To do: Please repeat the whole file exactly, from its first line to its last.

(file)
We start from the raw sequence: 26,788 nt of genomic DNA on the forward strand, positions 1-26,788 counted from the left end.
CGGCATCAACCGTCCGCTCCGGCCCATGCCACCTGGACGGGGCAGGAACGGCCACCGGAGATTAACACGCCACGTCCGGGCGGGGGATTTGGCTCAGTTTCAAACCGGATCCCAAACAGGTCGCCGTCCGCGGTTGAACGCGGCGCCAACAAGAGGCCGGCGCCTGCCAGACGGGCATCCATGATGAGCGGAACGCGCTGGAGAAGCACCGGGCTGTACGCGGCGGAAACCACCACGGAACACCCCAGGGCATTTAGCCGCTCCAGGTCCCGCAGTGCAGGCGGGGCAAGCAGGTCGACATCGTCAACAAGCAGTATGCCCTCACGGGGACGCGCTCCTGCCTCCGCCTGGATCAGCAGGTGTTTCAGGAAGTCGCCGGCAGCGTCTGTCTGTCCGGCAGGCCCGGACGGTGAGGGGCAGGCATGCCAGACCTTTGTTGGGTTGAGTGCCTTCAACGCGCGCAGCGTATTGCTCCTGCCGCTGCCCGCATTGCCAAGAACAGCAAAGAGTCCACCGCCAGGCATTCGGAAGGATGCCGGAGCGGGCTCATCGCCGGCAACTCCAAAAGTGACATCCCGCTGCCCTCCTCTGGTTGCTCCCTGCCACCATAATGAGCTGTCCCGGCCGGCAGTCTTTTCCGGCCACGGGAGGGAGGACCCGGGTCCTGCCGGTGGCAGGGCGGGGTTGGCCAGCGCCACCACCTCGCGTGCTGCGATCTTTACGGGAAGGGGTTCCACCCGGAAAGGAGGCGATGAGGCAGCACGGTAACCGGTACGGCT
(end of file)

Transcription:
We start from the raw sequence: 26,788 nt of genomic DNA on the forward strand, positions 1-26,788 counted from the left end.
CGGCATCAACCGTCCGCTCCGGCCCATGCCACCTGGACGGGGCAGGAACGGCCACCGGAGATTAACACGCCACGTCCGGGCGGGGGATTTGGCTCAGTTTCAAACCGGATCCCAAACAGGTCGCCGTCCGCGGTTGAACGCGGCGCCAACAAGAGGCCGGCGCCTGCCAGACGGGCATCCATGATGAGCGGAACGCGCTGGAGAAGCACCGGGCTGTACGCGGCGGAAACCACCACGGAACACCCCAGGGCATTTAGCCGCTCCAGGTCCCGCAGTGCAGGCGGGGCAAGCAGGTCGACATCGTCAACAAGCAGTATGCCCTCACGGGGACGCGCTCCTGCCTCCGCCTGGATCAGCAGGTGTTTCAGGAAGTCGCCGGCAGCGTCTGTCTGTCCGGCAGGCCCGGACGGTGAGGGGCAGGCATGCCAGACCTTTGTTGGGTTGAGTGCCTTCAACGCGCGCAGCGTATTGCTCCTGCCGCTGCCCGCATTGCCAAGAACAGCAAAGAGTCCACCGCCAGGCATTCGGAAGGATGCCGGAGCGGGCTCATCGCCGGCAACTCCAAAAGTGACATCCCGCTGCCCTCCTCTGGTTGCTCCCTGCCACCATAATGAGCTGTCCCGGCCGGCAGTCTTTTCCGGCCACGGGAGGGAGGACCCGGGTCCTGCCGGTGGCAGGGCGGGGTTGGCCAGCGCCACCACCTCGCGTGCTGCGATCTTTACGGGAAGGGGTTCCACCCGGAAAGGAGGCGATGAGGCAGCACGGTAACCGGTACGGCT